Harry Fox Gets Nasty with the Majors, Biting the Hand that Feeds Them
The New Year kicks off with the bitch-fight of the century: The RIAA verses
The Harry Fox Agency (HFA). Two companies that have enjoyed unprotected sex
with each other for about 25 years are now having a lover's spat. And it all
comes down to what else...? Money. In dispute: Internet radio royalties and
how to divvy up the new revenue stream. He wants the new stereo, she needs
shoes like nobody's business.
The money comes from the revenue generated from streaming songs across the
web. Soon a new royalty will be attached to this privilege, the rate for
which is the current business before the Copyright Office of the United
States. Both the RIAA and the NMPA (National Music Publishers Association,
a division of Harry Fox) in the past few months have filed petitions to
establish separate statutory royalty rates for the downloading and streaming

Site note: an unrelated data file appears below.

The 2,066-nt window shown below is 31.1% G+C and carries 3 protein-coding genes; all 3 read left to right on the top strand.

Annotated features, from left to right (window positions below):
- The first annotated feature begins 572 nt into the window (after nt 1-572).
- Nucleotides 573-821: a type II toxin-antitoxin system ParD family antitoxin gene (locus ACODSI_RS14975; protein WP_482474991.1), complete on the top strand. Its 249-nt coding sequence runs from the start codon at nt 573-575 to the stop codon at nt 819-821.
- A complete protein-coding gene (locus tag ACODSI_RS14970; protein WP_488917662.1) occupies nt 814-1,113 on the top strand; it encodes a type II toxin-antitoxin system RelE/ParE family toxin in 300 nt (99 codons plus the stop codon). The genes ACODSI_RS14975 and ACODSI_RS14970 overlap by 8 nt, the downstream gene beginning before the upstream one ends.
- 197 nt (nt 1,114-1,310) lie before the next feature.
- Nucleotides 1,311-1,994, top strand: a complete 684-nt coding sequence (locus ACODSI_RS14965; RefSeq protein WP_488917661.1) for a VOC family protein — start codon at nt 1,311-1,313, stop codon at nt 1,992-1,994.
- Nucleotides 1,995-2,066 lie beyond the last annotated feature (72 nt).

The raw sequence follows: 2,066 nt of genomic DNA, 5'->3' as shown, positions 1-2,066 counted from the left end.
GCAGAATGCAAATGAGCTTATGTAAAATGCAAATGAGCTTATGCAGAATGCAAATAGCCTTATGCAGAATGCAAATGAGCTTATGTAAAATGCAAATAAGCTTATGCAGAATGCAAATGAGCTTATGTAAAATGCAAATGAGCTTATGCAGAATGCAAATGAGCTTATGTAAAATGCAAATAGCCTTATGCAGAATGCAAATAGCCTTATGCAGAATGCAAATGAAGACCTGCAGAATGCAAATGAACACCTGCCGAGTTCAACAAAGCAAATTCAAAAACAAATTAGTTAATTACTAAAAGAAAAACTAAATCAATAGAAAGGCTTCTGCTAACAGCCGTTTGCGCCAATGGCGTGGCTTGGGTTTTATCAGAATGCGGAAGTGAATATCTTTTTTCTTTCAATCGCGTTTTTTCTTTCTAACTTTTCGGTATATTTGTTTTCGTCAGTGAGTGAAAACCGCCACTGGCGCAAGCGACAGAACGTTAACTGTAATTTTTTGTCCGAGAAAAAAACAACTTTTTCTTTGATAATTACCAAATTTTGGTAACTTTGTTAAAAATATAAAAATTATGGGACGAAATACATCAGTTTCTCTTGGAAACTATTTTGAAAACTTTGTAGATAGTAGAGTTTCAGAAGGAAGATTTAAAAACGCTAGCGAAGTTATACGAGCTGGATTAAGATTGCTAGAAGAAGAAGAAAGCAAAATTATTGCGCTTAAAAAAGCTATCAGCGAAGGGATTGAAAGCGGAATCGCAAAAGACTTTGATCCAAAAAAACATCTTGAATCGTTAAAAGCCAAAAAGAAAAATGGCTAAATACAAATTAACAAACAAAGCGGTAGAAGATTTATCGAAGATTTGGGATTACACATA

of music on the Internet. It seems the two entities can't agree on what that
rate should be or how the fee should be split between sound recordings (which
the RIAA represents) and the underlying composition (which the NMPA/Harry Fox
This is the start of a war. Look for lots of nasty skeleton-outing
sound-bytes in the media over the next few months. This one will definitely
get nasty as the potential pool of cash is well into the nine figures.
(That's a lot of shoes.)
Regardless of who wins this argument, the losers will be Internet radio
stations, most of who will likely be forced out of business rather than pay
this new royalty.
Interestingly, producers may find themselves in a new position of power, in
that they are considered "Authors" of SRs, and these new royalty streams
affect them significantly. Count on seeing more stringent language
concerning the transfer of authorship rights in your recording contracts.
HFA - www.nmpa.org/hfa.html
NMPA - www.nmpa.org
RIAA - www.riaa.com
US Copyright Office - www.copyright.gov